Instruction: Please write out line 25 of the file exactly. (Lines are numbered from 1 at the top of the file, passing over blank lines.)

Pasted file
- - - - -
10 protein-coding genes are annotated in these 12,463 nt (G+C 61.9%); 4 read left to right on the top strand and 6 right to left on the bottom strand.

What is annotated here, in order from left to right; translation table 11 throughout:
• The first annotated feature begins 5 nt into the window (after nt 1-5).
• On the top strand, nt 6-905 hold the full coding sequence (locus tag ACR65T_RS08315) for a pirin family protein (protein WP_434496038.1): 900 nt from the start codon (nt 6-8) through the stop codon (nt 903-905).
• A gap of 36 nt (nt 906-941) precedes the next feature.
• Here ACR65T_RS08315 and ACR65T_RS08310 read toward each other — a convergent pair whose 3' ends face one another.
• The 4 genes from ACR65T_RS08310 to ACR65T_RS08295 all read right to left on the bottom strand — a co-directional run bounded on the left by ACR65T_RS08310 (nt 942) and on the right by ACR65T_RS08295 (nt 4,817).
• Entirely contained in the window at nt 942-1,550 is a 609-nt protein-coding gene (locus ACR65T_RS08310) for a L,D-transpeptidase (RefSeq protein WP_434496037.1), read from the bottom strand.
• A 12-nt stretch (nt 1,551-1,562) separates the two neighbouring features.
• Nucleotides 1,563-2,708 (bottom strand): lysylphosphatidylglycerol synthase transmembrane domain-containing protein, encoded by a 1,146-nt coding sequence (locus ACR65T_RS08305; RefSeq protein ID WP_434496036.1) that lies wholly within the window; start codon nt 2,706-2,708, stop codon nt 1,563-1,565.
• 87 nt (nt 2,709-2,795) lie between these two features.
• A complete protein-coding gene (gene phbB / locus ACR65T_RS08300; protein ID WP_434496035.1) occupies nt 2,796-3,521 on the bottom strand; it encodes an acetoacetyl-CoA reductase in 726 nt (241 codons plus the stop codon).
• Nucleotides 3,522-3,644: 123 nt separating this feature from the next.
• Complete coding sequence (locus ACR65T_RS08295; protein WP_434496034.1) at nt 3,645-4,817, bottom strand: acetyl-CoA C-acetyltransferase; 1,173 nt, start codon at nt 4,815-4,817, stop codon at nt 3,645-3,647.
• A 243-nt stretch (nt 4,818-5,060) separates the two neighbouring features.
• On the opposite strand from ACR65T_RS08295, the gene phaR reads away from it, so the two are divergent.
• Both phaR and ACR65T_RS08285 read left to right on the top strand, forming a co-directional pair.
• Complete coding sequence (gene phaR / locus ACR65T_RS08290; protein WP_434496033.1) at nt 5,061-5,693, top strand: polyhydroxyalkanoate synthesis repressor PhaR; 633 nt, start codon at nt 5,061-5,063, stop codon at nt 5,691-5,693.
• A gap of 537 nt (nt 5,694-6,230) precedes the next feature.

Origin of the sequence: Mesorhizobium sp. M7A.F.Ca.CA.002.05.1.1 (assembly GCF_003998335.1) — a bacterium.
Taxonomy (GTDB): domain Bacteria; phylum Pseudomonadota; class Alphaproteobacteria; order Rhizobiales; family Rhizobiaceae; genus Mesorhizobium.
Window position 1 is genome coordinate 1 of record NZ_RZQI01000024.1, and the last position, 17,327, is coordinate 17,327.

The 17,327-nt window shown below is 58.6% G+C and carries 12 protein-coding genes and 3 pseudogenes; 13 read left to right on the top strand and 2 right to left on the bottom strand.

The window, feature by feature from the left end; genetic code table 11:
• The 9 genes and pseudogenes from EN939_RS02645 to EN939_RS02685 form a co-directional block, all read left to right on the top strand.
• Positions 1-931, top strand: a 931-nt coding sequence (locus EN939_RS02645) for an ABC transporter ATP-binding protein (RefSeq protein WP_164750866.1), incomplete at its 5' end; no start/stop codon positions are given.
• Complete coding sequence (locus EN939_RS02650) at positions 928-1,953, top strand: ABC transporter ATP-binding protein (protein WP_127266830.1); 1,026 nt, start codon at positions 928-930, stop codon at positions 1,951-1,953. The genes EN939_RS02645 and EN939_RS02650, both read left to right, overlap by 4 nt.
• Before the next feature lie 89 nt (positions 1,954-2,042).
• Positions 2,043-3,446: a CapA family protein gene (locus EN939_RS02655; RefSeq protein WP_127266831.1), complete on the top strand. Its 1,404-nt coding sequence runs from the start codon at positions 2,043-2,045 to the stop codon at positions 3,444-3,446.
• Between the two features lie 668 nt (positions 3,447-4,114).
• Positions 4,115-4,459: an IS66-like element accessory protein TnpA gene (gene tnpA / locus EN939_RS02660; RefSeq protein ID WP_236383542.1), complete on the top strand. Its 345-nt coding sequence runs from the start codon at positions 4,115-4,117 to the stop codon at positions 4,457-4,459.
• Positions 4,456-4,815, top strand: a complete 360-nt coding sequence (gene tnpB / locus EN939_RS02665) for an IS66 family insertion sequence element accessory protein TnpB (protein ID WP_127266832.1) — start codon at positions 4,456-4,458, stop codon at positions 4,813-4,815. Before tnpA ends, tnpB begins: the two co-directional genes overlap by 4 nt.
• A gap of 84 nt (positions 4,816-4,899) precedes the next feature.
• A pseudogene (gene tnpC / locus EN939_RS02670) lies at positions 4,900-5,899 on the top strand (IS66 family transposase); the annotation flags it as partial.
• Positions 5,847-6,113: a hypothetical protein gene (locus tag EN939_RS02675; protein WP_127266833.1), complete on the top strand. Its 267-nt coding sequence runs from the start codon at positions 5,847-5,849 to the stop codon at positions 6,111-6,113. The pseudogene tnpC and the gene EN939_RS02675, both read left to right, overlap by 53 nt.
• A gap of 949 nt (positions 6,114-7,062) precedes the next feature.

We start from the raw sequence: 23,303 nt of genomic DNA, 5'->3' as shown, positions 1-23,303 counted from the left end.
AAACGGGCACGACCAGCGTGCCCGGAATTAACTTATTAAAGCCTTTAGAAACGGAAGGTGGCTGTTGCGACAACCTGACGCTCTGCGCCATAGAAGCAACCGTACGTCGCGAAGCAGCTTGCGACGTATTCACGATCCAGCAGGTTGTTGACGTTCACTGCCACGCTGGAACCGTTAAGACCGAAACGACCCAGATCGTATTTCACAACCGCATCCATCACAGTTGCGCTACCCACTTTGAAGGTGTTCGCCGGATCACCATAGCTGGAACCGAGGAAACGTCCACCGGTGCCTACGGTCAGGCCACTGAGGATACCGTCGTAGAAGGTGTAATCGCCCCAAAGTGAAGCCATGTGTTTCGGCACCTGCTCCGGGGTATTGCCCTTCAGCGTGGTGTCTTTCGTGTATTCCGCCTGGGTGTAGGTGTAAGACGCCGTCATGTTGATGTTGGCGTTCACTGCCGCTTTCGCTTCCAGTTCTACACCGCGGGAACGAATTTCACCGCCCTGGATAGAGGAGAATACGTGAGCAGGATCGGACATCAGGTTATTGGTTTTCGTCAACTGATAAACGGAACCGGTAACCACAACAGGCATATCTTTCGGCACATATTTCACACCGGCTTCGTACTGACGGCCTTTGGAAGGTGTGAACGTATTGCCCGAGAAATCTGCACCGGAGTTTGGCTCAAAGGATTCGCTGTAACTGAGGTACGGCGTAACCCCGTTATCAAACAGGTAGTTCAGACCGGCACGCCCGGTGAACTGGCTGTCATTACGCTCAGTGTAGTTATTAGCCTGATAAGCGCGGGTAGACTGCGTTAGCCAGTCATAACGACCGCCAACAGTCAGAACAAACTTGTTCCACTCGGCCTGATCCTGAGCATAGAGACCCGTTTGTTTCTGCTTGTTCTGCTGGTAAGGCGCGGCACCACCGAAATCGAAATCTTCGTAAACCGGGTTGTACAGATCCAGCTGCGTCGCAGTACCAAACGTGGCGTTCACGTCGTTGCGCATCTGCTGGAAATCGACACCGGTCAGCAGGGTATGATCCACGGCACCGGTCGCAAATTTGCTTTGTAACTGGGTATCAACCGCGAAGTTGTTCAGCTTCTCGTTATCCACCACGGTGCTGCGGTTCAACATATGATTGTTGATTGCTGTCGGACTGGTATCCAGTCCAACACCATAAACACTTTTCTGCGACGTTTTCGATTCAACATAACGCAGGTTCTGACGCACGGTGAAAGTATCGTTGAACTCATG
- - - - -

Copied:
• The 9 genes and pseudogenes from EN939_RS02645 to EN939_RS02685 form a co-directional block, all read left to right on the top strand.